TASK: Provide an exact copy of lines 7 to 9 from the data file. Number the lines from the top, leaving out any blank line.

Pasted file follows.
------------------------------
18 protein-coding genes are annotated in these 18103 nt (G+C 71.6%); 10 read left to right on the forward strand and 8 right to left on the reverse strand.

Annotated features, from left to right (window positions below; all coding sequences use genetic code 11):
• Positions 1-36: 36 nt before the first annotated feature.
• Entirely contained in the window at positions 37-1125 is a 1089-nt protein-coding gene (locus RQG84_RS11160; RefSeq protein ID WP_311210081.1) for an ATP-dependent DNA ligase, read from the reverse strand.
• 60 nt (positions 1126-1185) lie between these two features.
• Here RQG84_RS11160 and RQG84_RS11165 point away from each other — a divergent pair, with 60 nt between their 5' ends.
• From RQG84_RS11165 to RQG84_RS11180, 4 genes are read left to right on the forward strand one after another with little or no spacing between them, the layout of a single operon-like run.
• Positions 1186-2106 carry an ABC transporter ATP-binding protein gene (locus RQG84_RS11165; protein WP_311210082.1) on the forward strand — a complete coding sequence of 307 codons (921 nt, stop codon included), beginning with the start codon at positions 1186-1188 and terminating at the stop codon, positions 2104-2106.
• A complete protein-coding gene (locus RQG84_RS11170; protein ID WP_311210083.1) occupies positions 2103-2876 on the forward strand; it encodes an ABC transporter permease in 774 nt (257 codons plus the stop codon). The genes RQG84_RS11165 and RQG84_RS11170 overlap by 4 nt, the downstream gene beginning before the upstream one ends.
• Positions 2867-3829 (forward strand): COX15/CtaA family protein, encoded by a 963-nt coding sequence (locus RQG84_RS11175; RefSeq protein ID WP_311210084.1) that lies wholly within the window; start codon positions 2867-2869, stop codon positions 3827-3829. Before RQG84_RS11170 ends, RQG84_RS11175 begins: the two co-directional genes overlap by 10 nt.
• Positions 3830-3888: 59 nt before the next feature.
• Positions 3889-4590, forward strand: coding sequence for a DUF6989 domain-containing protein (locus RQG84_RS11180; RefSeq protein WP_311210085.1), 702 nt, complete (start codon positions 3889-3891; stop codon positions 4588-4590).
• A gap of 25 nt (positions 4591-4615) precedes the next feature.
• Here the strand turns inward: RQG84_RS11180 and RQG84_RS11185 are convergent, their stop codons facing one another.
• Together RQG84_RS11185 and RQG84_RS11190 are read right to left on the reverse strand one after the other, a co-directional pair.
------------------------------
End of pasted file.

• From RQG84_RS11165 to RQG84_RS11180, 4 genes are read left to right on the forward strand one after another with little or no spacing between them, the layout of a single operon-like run.
• Positions 1186-2106 carry an ABC transporter ATP-binding protein gene (locus RQG84_RS11165; protein WP_311210082.1) on the forward strand — a complete coding sequence of 307 codons (921 nt, stop codon included), beginning with the start codon at positions 1186-1188 and terminating at the stop codon, positions 2104-2106.
• A complete protein-coding gene (locus RQG84_RS11170; protein ID WP_311210083.1) occupies positions 2103-2876 on the forward strand; it encodes an ABC transporter permease in 774 nt (257 codons plus the stop codon). The genes RQG84_RS11165 and RQG84_RS11170 overlap by 4 nt, the downstream gene beginning before the upstream one ends.